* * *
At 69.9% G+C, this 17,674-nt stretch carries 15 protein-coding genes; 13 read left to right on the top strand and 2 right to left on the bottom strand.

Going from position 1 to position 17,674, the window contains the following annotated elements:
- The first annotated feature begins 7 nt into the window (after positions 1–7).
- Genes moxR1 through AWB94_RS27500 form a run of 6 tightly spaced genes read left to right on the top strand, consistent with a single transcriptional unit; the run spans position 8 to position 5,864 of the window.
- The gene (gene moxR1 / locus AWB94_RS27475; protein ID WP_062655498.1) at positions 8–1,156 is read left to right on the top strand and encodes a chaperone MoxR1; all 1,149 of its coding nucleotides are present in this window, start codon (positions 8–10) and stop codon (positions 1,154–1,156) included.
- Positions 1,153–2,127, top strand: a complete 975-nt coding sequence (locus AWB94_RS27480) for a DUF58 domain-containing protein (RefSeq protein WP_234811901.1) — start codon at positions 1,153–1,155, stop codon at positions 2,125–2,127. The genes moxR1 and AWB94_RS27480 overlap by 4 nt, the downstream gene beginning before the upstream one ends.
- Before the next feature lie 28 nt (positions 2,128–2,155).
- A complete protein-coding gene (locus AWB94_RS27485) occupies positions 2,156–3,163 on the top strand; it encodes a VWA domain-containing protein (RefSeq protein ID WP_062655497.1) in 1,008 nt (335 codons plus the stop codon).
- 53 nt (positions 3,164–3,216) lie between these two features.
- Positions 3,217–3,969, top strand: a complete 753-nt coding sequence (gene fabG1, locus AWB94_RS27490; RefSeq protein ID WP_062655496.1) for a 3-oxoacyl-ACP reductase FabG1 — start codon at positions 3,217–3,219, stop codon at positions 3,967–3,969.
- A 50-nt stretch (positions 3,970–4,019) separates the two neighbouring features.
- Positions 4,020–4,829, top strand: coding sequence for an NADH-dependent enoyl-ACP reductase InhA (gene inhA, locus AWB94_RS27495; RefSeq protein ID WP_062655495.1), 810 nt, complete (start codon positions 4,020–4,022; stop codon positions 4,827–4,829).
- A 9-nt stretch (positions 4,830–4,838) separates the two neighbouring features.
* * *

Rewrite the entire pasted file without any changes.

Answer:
At 69.9% G+C, this 17,674-nt stretch carries 15 protein-coding genes; 13 read left to right on the top strand and 2 right to left on the bottom strand.

Going from position 1 to position 17,674, the window contains the following annotated elements:
- The first annotated feature begins 7 nt into the window (after positions 1–7).
- Genes moxR1 through AWB94_RS27500 form a run of 6 tightly spaced genes read left to right on the top strand, consistent with a single transcriptional unit; the run spans position 8 to position 5,864 of the window.
- The gene (gene moxR1 / locus AWB94_RS27475; protein ID WP_062655498.1) at positions 8–1,156 is read left to right on the top strand and encodes a chaperone MoxR1; all 1,149 of its coding nucleotides are present in this window, start codon (positions 8–10) and stop codon (positions 1,154–1,156) included.
- Positions 1,153–2,127, top strand: a complete 975-nt coding sequence (locus AWB94_RS27480) for a DUF58 domain-containing protein (RefSeq protein WP_234811901.1) — start codon at positions 1,153–1,155, stop codon at positions 2,125–2,127. The genes moxR1 and AWB94_RS27480 overlap by 4 nt, the downstream gene beginning before the upstream one ends.
- Before the next feature lie 28 nt (positions 2,128–2,155).
- A complete protein-coding gene (locus AWB94_RS27485) occupies positions 2,156–3,163 on the top strand; it encodes a VWA domain-containing protein (RefSeq protein ID WP_062655497.1) in 1,008 nt (335 codons plus the stop codon).
- 53 nt (positions 3,164–3,216) lie between these two features.
- Positions 3,217–3,969, top strand: a complete 753-nt coding sequence (gene fabG1, locus AWB94_RS27490; RefSeq protein ID WP_062655496.1) for a 3-oxoacyl-ACP reductase FabG1 — start codon at positions 3,217–3,219, stop codon at positions 3,967–3,969.
- A 50-nt stretch (positions 3,970–4,019) separates the two neighbouring features.
- Positions 4,020–4,829, top strand: coding sequence for an NADH-dependent enoyl-ACP reductase InhA (gene inhA, locus AWB94_RS27495; RefSeq protein ID WP_062655495.1), 810 nt, complete (start codon positions 4,020–4,022; stop codon positions 4,827–4,829).
- A 9-nt stretch (positions 4,830–4,838) separates the two neighbouring features.